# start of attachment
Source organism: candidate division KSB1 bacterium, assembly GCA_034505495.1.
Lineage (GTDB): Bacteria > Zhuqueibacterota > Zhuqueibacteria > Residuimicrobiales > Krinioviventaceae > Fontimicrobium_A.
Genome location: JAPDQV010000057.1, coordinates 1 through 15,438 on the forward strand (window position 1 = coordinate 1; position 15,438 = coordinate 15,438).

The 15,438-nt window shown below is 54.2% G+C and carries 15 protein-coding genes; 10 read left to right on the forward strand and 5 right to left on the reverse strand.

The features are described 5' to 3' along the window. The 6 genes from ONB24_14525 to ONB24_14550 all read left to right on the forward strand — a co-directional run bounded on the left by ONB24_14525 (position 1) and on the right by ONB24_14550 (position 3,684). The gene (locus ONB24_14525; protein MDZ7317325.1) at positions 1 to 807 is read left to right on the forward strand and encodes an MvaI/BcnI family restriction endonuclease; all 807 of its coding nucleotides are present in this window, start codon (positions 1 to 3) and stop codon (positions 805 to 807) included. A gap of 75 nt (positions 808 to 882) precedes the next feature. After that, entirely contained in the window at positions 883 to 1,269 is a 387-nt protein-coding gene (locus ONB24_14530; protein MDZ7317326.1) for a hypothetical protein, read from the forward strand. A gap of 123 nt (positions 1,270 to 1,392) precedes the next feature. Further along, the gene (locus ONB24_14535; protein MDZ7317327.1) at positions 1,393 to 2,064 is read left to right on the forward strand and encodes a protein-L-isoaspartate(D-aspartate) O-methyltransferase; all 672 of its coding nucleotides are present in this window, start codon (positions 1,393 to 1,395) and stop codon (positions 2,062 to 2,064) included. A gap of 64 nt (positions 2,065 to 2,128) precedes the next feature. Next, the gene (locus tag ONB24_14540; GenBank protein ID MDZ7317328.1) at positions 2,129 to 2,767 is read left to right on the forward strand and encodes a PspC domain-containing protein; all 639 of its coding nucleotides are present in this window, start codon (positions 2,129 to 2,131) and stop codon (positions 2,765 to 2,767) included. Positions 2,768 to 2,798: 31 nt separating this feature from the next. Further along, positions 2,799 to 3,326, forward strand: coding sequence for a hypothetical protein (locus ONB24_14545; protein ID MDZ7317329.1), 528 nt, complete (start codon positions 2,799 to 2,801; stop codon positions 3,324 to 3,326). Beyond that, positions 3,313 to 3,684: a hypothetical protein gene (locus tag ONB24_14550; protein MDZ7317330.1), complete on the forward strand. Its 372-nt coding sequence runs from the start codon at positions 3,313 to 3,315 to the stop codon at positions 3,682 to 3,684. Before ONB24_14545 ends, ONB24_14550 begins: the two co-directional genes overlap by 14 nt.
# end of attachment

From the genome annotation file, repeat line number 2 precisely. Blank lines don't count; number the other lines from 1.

Lineage (GTDB): Bacteria > Zhuqueibacterota > Zhuqueibacteria > Residuimicrobiales > Krinioviventaceae > Fontimicrobium_A.